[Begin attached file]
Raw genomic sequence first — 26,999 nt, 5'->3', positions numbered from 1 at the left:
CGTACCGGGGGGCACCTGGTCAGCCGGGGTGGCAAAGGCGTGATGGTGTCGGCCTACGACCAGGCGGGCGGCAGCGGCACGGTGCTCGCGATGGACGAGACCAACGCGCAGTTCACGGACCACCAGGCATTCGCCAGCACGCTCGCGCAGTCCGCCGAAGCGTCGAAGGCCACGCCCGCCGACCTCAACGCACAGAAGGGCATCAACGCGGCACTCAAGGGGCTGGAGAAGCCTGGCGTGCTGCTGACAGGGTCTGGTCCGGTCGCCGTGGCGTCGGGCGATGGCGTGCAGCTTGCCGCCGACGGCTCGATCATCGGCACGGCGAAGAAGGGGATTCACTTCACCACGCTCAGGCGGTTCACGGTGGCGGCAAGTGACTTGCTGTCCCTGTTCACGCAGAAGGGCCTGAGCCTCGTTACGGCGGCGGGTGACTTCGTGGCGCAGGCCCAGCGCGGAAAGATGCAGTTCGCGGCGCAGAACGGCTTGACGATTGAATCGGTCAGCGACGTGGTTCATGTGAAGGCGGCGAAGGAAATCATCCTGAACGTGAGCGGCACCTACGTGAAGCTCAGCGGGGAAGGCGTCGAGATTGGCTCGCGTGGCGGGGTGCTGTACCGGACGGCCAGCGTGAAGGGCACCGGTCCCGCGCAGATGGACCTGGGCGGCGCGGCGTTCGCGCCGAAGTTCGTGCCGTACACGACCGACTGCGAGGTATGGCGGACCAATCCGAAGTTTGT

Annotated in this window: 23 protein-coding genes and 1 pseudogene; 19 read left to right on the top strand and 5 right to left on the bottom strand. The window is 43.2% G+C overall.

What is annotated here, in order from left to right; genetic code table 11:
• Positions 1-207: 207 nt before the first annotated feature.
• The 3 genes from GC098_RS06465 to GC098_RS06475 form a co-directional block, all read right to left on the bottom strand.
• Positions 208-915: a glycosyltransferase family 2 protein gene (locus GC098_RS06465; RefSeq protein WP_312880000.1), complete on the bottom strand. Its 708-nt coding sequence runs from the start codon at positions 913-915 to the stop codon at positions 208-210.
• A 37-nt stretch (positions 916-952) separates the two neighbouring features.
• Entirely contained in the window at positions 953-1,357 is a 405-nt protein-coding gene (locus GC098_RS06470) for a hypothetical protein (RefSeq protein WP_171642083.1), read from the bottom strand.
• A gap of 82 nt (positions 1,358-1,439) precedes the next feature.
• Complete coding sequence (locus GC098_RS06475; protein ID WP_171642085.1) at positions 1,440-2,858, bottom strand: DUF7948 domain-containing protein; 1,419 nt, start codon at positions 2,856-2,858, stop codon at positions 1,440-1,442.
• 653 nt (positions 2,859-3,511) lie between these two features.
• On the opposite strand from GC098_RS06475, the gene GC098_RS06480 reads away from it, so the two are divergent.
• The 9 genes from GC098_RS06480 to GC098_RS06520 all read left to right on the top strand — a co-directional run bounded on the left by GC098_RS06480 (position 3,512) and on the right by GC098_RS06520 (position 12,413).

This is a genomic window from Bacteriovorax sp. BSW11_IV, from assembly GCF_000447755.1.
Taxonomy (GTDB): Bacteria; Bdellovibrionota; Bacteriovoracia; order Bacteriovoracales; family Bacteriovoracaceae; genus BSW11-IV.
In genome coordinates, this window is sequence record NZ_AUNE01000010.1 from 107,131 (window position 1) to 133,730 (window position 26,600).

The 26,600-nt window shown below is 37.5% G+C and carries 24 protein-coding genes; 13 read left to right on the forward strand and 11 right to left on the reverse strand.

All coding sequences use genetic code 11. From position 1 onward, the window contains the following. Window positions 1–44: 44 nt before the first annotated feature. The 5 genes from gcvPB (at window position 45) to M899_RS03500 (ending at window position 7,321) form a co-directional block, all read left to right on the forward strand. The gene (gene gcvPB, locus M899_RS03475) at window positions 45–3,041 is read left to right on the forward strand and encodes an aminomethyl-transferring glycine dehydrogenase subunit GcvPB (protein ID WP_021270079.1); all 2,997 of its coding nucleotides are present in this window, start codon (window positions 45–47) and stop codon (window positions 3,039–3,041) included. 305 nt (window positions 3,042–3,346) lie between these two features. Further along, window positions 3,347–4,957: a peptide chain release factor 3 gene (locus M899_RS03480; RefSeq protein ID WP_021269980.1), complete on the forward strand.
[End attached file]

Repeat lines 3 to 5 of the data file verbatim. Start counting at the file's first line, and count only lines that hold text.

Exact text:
Annotated in this window: 23 protein-coding genes and 1 pseudogene; 19 read left to right on the top strand and 5 right to left on the bottom strand. The window is 43.2% G+C overall.

What is annotated here, in order from left to right; genetic code table 11:
• Positions 1-207: 207 nt before the first annotated feature.